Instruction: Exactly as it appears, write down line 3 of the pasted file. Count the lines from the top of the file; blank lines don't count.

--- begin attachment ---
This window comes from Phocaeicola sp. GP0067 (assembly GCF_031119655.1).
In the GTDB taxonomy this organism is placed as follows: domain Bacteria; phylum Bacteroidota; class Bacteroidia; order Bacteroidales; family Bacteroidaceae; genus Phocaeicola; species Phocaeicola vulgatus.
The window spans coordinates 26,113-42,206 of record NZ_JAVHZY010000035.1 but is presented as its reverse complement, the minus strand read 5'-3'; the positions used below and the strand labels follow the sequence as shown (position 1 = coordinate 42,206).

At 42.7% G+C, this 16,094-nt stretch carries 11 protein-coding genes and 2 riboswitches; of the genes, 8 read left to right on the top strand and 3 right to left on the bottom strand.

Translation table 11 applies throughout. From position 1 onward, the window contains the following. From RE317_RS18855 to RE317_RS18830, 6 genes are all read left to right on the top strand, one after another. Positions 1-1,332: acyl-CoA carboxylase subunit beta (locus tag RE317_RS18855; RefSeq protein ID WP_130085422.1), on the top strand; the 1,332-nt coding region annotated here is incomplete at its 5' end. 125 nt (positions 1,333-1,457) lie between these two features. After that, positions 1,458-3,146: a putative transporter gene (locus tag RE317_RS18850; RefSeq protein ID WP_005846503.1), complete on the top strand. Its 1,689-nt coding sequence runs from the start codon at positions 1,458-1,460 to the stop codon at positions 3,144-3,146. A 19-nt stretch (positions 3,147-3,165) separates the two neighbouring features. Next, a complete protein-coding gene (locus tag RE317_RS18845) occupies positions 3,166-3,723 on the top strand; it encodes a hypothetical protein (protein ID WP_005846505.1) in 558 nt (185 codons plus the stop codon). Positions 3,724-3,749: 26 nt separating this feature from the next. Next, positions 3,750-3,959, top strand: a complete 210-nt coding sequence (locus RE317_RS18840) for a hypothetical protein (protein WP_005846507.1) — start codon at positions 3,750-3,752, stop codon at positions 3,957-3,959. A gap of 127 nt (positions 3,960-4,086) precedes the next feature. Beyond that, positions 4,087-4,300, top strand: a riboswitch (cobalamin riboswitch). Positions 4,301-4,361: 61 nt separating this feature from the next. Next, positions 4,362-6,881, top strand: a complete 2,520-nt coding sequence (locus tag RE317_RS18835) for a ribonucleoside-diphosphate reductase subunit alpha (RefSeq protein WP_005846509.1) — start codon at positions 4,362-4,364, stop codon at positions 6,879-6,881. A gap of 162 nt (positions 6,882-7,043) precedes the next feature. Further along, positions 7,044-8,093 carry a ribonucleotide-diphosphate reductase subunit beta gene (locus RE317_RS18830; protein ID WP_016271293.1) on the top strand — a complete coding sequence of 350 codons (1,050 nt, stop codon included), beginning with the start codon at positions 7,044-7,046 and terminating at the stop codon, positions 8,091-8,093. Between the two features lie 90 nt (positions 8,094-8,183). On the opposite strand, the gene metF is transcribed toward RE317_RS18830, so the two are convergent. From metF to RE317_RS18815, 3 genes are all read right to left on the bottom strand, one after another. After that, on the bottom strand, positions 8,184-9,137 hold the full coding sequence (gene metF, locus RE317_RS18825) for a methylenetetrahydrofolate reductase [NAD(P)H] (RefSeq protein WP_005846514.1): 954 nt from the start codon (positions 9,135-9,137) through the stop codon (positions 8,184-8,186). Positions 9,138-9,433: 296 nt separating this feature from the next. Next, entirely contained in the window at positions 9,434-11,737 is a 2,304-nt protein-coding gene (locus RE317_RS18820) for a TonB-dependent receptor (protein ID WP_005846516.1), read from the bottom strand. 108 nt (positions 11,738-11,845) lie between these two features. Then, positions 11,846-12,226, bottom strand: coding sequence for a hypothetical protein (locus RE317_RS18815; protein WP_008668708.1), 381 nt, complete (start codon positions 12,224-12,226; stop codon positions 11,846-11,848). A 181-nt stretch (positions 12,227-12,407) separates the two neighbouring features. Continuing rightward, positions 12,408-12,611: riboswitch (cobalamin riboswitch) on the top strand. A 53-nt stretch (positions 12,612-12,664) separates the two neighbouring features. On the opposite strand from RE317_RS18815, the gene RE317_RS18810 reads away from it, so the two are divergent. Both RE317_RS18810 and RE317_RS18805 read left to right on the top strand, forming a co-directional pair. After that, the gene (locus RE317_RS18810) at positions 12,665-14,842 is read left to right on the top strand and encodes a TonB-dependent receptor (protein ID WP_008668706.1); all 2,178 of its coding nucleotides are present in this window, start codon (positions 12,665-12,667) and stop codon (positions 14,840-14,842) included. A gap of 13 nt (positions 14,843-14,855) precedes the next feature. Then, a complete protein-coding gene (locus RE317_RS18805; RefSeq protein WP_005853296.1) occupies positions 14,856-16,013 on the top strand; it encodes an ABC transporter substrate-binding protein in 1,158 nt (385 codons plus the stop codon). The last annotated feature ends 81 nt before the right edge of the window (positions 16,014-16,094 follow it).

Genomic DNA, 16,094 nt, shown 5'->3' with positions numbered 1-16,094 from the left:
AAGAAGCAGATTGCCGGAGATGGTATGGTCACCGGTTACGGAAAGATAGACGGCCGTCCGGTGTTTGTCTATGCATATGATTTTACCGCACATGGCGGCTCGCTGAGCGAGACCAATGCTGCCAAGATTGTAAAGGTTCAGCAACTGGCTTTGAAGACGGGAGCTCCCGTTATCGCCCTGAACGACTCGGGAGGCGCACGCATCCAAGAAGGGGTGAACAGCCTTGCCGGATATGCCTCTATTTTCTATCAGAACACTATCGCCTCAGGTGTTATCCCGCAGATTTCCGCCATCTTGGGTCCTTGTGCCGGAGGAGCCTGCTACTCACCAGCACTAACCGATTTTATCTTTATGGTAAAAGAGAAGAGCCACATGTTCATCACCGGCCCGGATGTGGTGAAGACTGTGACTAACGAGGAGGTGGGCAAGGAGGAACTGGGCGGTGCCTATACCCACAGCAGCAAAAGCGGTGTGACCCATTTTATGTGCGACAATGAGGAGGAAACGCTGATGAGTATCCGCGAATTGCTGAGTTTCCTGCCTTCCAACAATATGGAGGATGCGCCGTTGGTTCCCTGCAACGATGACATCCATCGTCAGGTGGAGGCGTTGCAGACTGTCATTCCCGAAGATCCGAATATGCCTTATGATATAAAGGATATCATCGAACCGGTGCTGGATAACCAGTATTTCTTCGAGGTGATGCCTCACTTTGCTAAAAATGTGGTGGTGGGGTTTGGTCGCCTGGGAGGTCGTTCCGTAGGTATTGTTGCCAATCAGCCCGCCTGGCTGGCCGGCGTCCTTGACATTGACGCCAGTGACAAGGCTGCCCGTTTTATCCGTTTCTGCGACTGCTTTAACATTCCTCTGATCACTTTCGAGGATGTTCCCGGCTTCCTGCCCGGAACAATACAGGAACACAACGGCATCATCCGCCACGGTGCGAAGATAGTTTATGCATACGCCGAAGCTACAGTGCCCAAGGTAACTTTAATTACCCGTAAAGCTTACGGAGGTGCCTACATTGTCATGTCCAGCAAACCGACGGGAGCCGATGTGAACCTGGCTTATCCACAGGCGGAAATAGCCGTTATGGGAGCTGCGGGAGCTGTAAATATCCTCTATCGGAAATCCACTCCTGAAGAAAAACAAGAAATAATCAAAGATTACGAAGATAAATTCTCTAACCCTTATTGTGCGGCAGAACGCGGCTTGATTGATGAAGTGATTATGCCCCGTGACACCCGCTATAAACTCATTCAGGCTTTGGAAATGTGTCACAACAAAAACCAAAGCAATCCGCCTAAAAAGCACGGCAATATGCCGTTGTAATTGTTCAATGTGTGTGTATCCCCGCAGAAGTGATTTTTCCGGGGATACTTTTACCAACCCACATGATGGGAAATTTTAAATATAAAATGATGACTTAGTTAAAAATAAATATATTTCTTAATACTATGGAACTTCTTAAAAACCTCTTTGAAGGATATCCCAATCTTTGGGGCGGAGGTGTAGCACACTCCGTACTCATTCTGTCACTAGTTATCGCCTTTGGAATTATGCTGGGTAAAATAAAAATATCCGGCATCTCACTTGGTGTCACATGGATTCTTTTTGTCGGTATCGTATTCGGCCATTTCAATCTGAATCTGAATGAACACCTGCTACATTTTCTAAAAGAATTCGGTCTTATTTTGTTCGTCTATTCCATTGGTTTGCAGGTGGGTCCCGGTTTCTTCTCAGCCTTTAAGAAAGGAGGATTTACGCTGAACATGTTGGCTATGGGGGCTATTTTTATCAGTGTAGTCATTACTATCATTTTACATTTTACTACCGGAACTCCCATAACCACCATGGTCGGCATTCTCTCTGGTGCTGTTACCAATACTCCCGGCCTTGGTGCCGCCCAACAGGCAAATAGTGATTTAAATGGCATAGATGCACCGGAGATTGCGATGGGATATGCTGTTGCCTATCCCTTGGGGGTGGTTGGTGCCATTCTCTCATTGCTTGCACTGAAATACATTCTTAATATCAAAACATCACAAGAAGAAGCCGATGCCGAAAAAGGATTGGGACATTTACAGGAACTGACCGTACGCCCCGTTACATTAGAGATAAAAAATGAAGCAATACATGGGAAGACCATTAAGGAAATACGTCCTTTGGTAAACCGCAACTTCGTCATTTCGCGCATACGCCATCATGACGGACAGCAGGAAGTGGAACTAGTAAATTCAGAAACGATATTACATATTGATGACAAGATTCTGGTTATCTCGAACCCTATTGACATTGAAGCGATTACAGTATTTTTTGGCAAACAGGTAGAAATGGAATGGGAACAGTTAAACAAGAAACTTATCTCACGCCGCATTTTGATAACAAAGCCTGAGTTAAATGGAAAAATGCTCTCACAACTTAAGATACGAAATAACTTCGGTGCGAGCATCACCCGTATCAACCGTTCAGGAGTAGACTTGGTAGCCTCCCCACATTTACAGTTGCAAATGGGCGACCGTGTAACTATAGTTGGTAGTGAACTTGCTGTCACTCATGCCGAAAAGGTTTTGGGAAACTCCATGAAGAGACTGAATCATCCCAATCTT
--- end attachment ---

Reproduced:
The window spans coordinates 26,113-42,206 of record NZ_JAVHZY010000035.1 but is presented as its reverse complement, the minus strand read 5'-3'; the positions used below and the strand labels follow the sequence as shown (position 1 = coordinate 42,206).